• The ultimate genetic child will soon be born



If there will ever be a more genetically gifted baby since Jesus himself, it will be the offspring of Ashton Eaton and Brianne Theisen-Eaton. The mega-track newlyweds wrapped up their 2013 (apart from the DecaStar multi-event here in this week) season with a World Champion Gold for Ashton, a World Championship silver medal for Brianne, and what I’m sure was a huge wedding ring that Ashton presented Bri during their wedding ceremony this summer. A combined 11 NCAA national titles between the two and 5 international championship medals, there is no shortage of talent in this couple. When Ashton and Bri decide to have a child, I’m sure the track world will look upon that moment like the entire world did with the royal baby this summer. That baby will have the genetic ability that only exists in video games and fantasy movies. Now the question is…what country will Little Eaton compete for???


Here are some things to potentially look forward to in the upcoming 2014 season

  • Inaugural World Championship Relays

This will be the first installment of the IAAF World Championship Relays in 2014. To be held in Nassau, Bahamas, this event was inspired to help countries gain time qualifiers for future international meets and the Olympic Games.

IAAF president Lamine Diack says “The wonderful athletics competition in London has not only reinforced the appeal of our sport but specifically the popularity of relay races, which the spectators find dramatic and exciting.”

The event will be open to all IAAF member countries and have prize money of about $1.4 million. Events will include the 4×100- and 4×400-meter races — traditionally contested at the world championships and Olympics — as well as 4×200, 4×800 and the 4×1500.

This is an event that the world has never seen before and should provide some great excite to what is usually a rather dull season, being there is no world championship or Olympics.

  • Bolt to Long Jump??

There have been rumors spreading around since the days of Bolt winning his first Olympic Gold in Beijing that his untapped talent might be in the long jump. The greats like Carl Lewis took their world-class speed to the runway and helped them become more than just a one-trick pony. An article published about two years ago quoted Bolt as to say he would like to try the long jump after the London Olympics. Well Usain, that time has passed and I’m sure I speak for most in that we would all be very interested to see the fastest man to ever live blaze down a long jump runway and just see how far the human body can jump. Bio-mechanists everywhere would be wetting their pants at this kind of opportunity.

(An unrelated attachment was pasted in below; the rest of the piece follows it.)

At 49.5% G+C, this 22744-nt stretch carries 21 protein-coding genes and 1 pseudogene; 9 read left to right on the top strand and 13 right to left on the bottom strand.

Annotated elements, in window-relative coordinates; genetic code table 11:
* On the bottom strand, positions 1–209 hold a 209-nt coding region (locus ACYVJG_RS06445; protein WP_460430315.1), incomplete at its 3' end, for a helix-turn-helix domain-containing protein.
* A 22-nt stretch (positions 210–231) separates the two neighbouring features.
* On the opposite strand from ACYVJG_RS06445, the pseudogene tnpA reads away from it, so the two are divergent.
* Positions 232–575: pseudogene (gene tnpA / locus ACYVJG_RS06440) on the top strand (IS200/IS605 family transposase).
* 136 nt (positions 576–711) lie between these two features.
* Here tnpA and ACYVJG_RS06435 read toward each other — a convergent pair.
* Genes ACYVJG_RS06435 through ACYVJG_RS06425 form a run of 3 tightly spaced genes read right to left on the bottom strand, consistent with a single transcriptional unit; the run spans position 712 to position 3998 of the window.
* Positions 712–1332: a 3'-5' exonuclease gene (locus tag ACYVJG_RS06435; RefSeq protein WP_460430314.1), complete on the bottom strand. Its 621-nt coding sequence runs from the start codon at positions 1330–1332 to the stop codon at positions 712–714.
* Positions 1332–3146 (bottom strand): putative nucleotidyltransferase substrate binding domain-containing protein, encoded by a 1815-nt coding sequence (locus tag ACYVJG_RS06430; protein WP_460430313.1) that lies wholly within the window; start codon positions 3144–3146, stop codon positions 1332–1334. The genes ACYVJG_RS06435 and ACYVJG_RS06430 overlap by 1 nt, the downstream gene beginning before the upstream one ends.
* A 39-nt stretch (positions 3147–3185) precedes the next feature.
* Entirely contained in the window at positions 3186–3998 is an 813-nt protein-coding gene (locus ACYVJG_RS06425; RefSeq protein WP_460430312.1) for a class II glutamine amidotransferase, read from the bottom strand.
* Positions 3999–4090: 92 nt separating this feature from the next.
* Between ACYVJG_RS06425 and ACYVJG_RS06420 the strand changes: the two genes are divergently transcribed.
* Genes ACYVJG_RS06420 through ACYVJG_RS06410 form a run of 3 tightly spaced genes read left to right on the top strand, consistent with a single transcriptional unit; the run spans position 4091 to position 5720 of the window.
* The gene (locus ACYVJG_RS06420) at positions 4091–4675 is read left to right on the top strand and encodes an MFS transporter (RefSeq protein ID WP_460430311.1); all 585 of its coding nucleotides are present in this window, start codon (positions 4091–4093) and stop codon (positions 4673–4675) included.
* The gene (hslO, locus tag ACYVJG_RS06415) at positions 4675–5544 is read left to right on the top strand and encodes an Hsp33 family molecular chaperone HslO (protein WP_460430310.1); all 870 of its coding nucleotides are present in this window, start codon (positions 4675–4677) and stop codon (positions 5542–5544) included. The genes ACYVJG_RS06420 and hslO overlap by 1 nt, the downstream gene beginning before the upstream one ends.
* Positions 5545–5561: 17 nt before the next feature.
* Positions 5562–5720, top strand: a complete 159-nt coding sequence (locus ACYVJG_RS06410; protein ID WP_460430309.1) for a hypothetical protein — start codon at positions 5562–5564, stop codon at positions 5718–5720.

•       What will Mary Cain do for an encore?



After one of the most successful seasons in prep & USA history, Mary Cain was nothing short of remarkable for a girl that hasn’t even experienced her high school senior prom. There was virtually nothing that Mary didn’t achieve in 2013, and left me wondering what she’ll do for an encore?? I’m sure Alberto will have her 2014 track schedule be somewhat “light” and the story to watch will be to see in Mary decides to attend college or turn professional. The future is bright for this distance protégé.

  •  Breakthrough athletes

With 2014 being a non-championship year, many of the sport’s top athletes like to use this season as one to rest, recuperate, and reboot the engines for the next two seasons leading into the next Olympics in Rio. Unfortunately for track fans around the world, the non-championship season usually proves to be somewhat “boring” compared to the previous years. On the flipside, this season provides great opportunity for those athletes that don’t grab the headlines a chance to “breakthrough” and send a message that they are to be a contender in the next few years. Perfect examples of this breakthrough came in 2010 with David Rudisha and Ashton Eaton:

  • David Rudisha was ranked #1 in the world by Track & Field News in 2009 in the men’s 800m but his youth and inexperienced left him watching the 2009 World Championship 800m final from the stands. It could have been easy for Rudisha to pack it in for the 2010 and gear up for Daegu in 2011, but what Rudisha did in 2010 was nothing short of remarkable. Rudisha would set the track world ablaze by breaking the World Record in the 800m at 1:41.09 in Berlin; breaking a world record that had not be touched since 1997. He would go on to re-break the record a week later in Reiti at 1:41.01. Rudisha would go on to win the 2011 World Championship in Daegu and would go on to re-break his world record in the London Olympic 800m final. David’s rise to the greatest 800 meter runner of all-time all started in 2010